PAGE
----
This is a seminar for faculty from colleges and universities
in the Philadelphia area who share an interest in the history of
mathematics, open to the public and also available via Zoom to
allow remote
participants. The seminar meets monthly during the academic
year, usually at 6:00 p.m. on a Thursday evening at Room 103 of
the Mendel Science Center at Villanova
University for a light meal (donation $10.00), followed by a presentation by the
seminar speaker usually one hour long starting at 6:30pm which is then is followed by
open discussion for up to about 30 minutes.

This group was established in January 2001 for persons in the greater Philadelphia
area to:

- share our common interest in history of mathematics,
- encourage one another in our research efforts,
- offer a forum for reporting on work in progress

and it currently directed by Alan Gluchoff.

To add your name to our emailing list, send information to alan.gluchoff@villanova.edu. Zoom links are sent via email from Alan in response to requests.

__
Click here for
general directions to Villanova University.
__The Mendel Science Center is at the west end of campus next to
the train station [

**Driving:
**Villanova University is located on route
30, Lancaster Avenue, just east of I-476. Set your GPS to

800 Lancaster Ave, Villanova, PA 19085

**Parking:**

If you drive to the
meeting, you may park on the
Ithan Avenue I-1 parking garage at the intersection of Lancaster
and Ithan Avenues free for 1 hour and then for a low hourly fee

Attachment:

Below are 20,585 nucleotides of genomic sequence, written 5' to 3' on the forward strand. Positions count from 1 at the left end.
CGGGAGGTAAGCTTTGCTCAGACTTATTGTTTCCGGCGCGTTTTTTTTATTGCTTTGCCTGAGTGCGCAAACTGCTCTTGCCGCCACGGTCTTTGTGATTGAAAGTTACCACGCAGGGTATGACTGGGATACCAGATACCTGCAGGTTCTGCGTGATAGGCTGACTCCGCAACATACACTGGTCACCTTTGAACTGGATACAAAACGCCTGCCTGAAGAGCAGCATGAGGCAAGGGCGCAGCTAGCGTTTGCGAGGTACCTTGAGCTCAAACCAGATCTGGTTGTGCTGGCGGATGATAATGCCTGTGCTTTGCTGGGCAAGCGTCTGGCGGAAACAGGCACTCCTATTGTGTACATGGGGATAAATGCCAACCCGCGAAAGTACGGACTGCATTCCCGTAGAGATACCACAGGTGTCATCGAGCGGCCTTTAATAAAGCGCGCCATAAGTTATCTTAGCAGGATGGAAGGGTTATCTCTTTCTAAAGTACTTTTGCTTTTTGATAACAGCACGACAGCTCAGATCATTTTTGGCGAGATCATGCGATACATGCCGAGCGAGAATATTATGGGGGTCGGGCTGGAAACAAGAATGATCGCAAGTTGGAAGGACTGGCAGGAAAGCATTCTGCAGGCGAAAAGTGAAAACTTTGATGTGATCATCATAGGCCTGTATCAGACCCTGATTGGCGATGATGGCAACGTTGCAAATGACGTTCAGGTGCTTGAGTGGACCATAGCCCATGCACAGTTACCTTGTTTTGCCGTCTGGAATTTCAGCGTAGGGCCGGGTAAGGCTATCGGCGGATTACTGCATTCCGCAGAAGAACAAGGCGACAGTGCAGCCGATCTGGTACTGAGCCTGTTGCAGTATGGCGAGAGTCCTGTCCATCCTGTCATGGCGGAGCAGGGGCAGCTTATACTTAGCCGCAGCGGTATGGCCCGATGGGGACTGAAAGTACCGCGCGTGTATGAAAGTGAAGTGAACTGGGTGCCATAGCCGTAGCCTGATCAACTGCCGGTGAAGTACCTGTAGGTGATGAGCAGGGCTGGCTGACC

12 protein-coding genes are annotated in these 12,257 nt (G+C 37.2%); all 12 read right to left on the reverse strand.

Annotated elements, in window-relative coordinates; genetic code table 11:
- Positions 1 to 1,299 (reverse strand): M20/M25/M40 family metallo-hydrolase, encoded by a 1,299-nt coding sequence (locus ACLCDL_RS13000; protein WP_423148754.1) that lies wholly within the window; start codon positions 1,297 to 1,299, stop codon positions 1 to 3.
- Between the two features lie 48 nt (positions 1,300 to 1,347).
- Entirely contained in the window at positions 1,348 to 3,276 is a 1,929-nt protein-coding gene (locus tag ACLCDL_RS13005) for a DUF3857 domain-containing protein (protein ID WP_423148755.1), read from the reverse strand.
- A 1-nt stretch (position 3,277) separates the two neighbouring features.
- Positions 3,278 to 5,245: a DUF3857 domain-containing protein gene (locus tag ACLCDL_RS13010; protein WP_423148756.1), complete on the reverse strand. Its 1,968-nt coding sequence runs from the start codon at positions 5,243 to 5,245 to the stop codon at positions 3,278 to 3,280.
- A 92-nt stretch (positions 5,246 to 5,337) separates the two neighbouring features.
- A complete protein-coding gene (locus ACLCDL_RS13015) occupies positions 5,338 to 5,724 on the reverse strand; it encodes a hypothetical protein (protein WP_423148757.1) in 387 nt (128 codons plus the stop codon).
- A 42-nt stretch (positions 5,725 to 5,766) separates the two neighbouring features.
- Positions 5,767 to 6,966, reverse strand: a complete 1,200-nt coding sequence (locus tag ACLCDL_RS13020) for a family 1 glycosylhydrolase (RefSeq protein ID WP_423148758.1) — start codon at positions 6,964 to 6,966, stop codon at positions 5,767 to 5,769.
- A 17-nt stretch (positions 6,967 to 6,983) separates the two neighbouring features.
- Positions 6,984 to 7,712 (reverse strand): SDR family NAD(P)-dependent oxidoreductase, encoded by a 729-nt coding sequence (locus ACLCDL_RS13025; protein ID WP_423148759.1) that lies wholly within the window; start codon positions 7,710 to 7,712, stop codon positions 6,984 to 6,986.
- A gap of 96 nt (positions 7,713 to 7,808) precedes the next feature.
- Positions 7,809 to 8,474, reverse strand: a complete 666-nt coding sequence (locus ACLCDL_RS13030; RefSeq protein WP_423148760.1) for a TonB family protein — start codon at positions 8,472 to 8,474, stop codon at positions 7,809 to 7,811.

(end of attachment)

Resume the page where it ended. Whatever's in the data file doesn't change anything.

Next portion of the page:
after that.

To enter Villanova by the main gate on Ithan Avenue and park in the multilevel M-2 parking garage adjacent to St. Augustine Center, you must fill out an electronic form requested from Alan by email. The Mendel Science Center is on the other side of the St. Augustine Center.

**Public transportation:** Take SEPTA's Paoli -
Thorndale train to the Villanova station. If outbound from
center city go down through the tunnel to the inbound side. From
the inbound platform a few steps lead to a parking lot behind the Mendel
Science Center. Proceed
to the archway entrance on the right to go up to the first floor
and then down the hallway away from the city to Room 103 on the left
just before the stairwell.

During the Zoom session, please keep your Zoom participation muted unless you wish to make a comment or ask a question of the speaker, since background sounds in any participant window will switch the Zoom session recognition of the person speaking away from the seminar speaker and show the errant window instead of the seminar speaker. During the shared screen talk, you may select Speaker or Gallery View from the Zoom View menu: select Speaker view to see the speaker together with the presentation, with the vertical screen division moveable from left to right to maximize either one.